Movement 1: Allegro vivace e passionato
Movement 2: Romanza: Andante, quasi adagio
Movement 3: Scherzo: Allegro molto – Trio: Meno mosso, un pochettino – Tempo I
Movement 4: Rondo: Allegrissimo – Sostenuto – Tempo I, ma più animato
The Sonata follows the traditional Romantic four-movement scheme, but the youthful exuberance that Stenhammar infuses into the textbook model becomes apparent from the very opening of the first movement. The dynamic spectrum of this Allegro vivace e passionato, as well as the technical demands it makes on the pianist, make the composer’s intentions clear: this is music intended for the concert hall rather than for domestic music-making by amateur musicians, a fact that puts the work in a unique place in the history of Swedish music. The nocturne-like second movement, and the folk-tune-scented Trio section of the Scherzo, might have a more typical Scandinavian flavour with some (for Stenhammar) unusual echoes of Grieg, but with the finale we return to the emotionally charged atmosphere of the beginning. The Prestissimo double thirds of the highly strung coda, find Stenhammar increasing the virtuosic demands on the pianist, and one can not help wondering whether these passages were within reach of Stenhammar’s own technique. Even if they were, they were certainly far beyond any other contemporary Swedish pianist’s ability, and since Stenhammar never performed the Sonata after giving its premiere at a charity concert in May 1891—and since it remained unpublished until 2008—the work was forgotten, and remained so until the manuscript was rediscovered in the 1940s. The autograph has the character of a fair copy, complete with a title page in the composer’s own hand, written in German, a sign that he had intended to present it to a foreign publisher—an important step in the career of a young composer.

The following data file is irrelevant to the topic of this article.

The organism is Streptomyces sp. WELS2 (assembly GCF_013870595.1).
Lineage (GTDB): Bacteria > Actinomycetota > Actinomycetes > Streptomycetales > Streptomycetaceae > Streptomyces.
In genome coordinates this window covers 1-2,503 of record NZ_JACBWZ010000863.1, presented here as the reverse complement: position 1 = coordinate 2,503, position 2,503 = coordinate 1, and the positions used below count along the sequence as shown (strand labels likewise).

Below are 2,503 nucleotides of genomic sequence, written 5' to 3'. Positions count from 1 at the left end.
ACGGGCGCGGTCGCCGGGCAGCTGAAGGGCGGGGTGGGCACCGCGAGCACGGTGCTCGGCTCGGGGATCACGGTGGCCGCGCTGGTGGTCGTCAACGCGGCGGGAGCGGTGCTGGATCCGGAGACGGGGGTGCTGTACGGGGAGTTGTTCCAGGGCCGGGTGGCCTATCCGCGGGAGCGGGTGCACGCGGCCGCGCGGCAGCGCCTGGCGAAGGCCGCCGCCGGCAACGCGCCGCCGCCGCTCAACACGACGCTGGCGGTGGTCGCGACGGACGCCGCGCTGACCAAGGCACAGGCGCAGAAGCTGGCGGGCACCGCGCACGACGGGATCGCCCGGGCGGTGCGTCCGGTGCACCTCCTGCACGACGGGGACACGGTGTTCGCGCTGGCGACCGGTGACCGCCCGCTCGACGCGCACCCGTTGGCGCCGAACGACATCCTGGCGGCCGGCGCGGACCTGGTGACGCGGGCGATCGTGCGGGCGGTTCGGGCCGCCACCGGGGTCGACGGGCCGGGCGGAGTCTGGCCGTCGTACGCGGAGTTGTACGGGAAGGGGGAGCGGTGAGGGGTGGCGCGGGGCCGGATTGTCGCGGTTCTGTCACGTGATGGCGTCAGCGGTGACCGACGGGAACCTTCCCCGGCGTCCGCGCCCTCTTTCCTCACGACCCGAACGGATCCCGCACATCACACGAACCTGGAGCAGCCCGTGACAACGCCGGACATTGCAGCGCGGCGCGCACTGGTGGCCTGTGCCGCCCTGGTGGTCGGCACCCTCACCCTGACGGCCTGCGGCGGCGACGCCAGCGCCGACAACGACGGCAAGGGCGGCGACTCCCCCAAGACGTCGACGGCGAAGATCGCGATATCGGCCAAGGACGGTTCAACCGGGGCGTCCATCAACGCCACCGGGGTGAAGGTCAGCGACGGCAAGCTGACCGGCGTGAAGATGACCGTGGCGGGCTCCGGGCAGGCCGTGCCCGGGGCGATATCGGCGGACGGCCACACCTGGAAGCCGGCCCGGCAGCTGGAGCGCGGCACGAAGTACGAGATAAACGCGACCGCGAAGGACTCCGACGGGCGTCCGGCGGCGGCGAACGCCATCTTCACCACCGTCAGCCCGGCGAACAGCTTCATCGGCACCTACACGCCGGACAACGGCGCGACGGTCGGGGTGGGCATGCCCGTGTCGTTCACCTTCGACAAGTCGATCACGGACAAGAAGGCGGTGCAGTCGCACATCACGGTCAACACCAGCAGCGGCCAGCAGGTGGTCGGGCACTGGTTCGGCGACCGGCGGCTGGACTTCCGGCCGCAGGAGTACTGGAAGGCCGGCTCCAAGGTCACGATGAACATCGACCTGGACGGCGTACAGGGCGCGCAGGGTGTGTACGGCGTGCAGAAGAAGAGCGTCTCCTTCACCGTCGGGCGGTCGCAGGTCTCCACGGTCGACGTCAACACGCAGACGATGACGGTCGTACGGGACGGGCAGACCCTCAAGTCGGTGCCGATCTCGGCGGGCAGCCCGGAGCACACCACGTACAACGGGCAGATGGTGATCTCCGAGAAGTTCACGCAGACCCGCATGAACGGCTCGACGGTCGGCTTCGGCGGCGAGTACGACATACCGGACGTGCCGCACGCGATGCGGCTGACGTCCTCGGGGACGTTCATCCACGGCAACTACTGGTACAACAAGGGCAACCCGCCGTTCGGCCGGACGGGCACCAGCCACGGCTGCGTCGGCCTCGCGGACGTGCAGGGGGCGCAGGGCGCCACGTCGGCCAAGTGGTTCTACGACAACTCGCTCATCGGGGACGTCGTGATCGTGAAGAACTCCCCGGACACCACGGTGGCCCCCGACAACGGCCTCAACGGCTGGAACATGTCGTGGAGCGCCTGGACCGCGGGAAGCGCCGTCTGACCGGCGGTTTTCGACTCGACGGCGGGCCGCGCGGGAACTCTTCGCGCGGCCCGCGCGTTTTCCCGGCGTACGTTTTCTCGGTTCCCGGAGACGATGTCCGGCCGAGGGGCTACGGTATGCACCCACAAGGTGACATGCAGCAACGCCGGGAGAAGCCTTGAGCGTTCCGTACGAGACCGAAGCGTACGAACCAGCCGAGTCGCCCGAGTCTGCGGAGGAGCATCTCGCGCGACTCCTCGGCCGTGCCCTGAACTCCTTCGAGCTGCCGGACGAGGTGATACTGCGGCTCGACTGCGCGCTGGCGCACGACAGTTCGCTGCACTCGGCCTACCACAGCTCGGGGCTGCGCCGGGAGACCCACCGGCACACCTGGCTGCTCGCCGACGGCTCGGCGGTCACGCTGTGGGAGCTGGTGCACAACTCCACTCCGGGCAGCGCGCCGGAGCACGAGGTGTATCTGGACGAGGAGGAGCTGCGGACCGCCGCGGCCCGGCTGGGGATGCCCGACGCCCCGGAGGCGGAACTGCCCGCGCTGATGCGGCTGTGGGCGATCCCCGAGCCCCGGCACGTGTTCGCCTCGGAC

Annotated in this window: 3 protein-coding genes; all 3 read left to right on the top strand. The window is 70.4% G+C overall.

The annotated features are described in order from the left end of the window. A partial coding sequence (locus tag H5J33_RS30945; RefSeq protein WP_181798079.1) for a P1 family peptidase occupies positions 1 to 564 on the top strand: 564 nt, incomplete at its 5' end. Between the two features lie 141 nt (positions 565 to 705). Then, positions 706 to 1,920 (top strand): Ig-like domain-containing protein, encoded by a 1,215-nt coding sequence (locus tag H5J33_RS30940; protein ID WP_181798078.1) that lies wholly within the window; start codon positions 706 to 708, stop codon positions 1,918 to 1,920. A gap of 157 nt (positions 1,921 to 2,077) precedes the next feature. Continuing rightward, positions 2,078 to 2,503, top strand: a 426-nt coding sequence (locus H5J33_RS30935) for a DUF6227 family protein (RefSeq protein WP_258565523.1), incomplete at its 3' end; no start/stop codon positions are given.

from notes by Martin Sturfält © 2008